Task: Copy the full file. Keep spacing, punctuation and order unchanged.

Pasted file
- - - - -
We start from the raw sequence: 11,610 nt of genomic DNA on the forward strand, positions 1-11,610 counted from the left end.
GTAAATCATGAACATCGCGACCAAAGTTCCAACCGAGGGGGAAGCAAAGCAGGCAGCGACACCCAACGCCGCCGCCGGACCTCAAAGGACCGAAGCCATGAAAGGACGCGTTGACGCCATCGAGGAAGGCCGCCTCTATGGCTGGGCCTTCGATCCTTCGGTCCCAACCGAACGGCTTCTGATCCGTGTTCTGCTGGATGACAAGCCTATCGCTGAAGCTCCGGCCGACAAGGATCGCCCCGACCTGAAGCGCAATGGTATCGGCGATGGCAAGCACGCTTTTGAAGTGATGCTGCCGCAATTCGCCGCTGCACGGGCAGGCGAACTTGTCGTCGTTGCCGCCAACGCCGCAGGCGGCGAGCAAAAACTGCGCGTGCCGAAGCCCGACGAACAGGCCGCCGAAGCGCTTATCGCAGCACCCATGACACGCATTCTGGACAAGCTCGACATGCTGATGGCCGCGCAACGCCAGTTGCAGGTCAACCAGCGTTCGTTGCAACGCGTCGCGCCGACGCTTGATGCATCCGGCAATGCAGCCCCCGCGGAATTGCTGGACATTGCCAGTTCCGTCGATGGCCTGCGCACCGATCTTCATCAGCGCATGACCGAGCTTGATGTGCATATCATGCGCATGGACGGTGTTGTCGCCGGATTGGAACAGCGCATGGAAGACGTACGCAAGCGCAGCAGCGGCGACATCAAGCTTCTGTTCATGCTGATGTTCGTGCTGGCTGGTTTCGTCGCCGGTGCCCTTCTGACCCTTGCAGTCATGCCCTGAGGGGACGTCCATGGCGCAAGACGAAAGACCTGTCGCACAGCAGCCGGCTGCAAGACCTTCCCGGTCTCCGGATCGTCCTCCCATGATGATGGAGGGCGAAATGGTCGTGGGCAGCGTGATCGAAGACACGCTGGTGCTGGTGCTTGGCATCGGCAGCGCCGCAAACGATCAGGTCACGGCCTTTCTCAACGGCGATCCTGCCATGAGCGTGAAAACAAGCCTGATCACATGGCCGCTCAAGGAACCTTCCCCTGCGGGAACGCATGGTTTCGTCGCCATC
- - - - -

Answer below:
We start from the raw sequence: 11,610 nt of genomic DNA on the forward strand, positions 1-11,610 counted from the left end.
GTAAATCATGAACATCGCGACCAAAGTTCCAACCGAGGGGGAAGCAAAGCAGGCAGCGACACCCAACGCCGCCGCCGGACCTCAAAGGACCGAAGCCATGAAAGGACGCGTTGACGCCATCGAGGAAGGCCGCCTCTATGGCTGGGCCTTCGATCCTTCGGTCCCAACCGAACGGCTTCTGATCCGTGTTCTGCTGGATGACAAGCCTATCGCTGAAGCTCCGGCCGACAAGGATCGCCCCGACCTGAAGCGCAATGGTATCGGCGATGGCAAGCACGCTTTTGAAGTGATGCTGCCGCAATTCGCCGCTGCACGGGCAGGCGAACTTGTCGTCGTTGCCGCCAACGCCGCAGGCGGCGAGCAAAAACTGCGCGTGCCGAAGCCCGACGAACAGGCCGCCGAAGCGCTTATCGCAGCACCCATGACACGCATTCTGGACAAGCTCGACATGCTGATGGCCGCGCAACGCCAGTTGCAGGTCAACCAGCGTTCGTTGCAACGCGTCGCGCCGACGCTTGATGCATCCGGCAATGCAGCCCCCGCGGAATTGCTGGACATTGCCAGTTCCGTCGATGGCCTGCGCACCGATCTTCATCAGCGCATGACCGAGCTTGATGTGCATATCATGCGCATGGACGGTGTTGTCGCCGGATTGGAACAGCGCATGGAAGACGTACGCAAGCGCAGCAGCGGCGACATCAAGCTTCTGTTCATGCTGATGTTCGTGCTGGCTGGTTTCGTCGCCGGTGCCCTTCTGACCCTTGCAGTCATGCCCTGAGGGGACGTCCATGGCGCAAGACGAAAGACCTGTCGCACAGCAGCCGGCTGCAAGACCTTCCCGGTCTCCGGATCGTCCTCCCATGATGATGGAGGGCGAAATGGTCGTGGGCAGCGTGATCGAAGACACGCTGGTGCTGGTGCTTGGCATCGGCAGCGCCGCAAACGATCAGGTCACGGCCTTTCTCAACGGCGATCCTGCCATGAGCGTGAAAACAAGCCTGATCACATGGCCGCTCAAGGAACCTTCCCCTGCGGGAACGCATGGTTTCGTCGCCATC